On May 11, for the first time the Chamber of Commerce of Metropolitan Montreal hosted Éric Lachance, President and CEO of Énergir.
Mr. Lachance addressed the underlying trends and transformations in the energy distribution and consumption sectors. Here is a look back at the highlights of his talk.
A budget tabled in a difficult context
“We are committed to remaining a leading energy company that is decarbonizing its activities against the backdrop of a climate emergency. We need to hone our approaches and take a new look at our business models to achieve our ends.” – Éric Lachance, President and CEO, Énergir
Three major trends that will impact the energy sector
Energy is experiencing the upheavals of the global situation. Like the transformation generated by technology since the 1990s, Éric Lachance pointed to the major transformation of the energy sector that is on the doorstep. He believes this change is the result of three underlying trends.
According to Éric Lachance, it is still possible to limit climate change. However, it depends on how energy is produced and consumed. For example, in terms of distribution, he recommends using new modes of production such as wind power and solar energy.
“We are lucky in Quebec because our energy is already decarbonized. We are now tackling solutions that other provinces will look at in 10 to 15 years.”
“We need to develop business models that make it possible to integrate decentralized technologies.”
Éric Lachance maintains that decentralization is essential to facilitate the energy transition. He believes that we need to promote models in which consumers are self-producing using, for example, solar panels.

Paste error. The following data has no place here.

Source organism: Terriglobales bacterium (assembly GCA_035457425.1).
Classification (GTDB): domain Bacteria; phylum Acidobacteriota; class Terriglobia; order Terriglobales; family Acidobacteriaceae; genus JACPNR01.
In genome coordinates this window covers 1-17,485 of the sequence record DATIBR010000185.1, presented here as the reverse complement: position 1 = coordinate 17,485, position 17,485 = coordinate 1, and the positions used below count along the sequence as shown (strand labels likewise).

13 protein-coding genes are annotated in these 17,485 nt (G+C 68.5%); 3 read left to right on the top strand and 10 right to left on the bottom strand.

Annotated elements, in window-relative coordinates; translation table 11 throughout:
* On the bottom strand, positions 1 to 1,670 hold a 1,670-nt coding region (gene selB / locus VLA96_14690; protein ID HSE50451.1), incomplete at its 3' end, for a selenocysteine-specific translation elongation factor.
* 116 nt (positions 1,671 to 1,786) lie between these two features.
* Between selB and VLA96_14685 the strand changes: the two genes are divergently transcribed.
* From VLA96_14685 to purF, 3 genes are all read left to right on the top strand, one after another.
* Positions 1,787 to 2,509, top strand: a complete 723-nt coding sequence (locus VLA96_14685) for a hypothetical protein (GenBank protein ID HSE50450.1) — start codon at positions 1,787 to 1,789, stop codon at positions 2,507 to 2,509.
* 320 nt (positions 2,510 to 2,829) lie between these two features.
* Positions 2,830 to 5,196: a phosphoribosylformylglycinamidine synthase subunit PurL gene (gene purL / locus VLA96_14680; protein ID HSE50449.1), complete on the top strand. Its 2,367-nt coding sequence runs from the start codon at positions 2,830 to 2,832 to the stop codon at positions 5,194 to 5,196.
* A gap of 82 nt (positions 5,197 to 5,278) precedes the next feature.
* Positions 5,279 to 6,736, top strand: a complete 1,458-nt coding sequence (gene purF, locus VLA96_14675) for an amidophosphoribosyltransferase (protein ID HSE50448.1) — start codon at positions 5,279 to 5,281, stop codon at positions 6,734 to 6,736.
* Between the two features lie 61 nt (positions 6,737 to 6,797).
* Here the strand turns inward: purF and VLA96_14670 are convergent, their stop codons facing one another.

All sectors are affected by digitization. By combining decentralization and digitization, we can create an environment that will attract new actors. Éric Lachance pointed to the example of Tesla, which generates and distributes electricity in Texas. Tesla compensates owners of solar panels when they make their surplus energy available on the network.
“Consumers become actors to produce and manage energy, i.e., a manager in the energy system.”
Measures for a successful transition
The President and CEO of Énergir then pointed to another change: new energy costs will be higher than historical costs. He believes that there is an awareness-raising process for stakeholders that will be important so that no one is left behind.
“Our clients have to be part of the decarbonization process and not on the receiving end of it. They have to be onboard.”
According to Mr. Lachance, government measures should be introduced to reduce the societal costs of decarbonization. There needs to be a business model that balances the social, climatic, and financial aspects of the process.
“I see three concrete measures that can enable us to succeed in the transition: taking advantage of renewable natural gas, ensuring synergy with Hydro-Québec, and diversifying our activities in new sectors such as green hydrogen.”
Éric Lachance concluded with a message of hope and mobilization. He pointed to the scope of current and future challenges, while reminding those in attendance that prudence can get in the way of the will to change. He maintains that we need to dare to think differently about energy.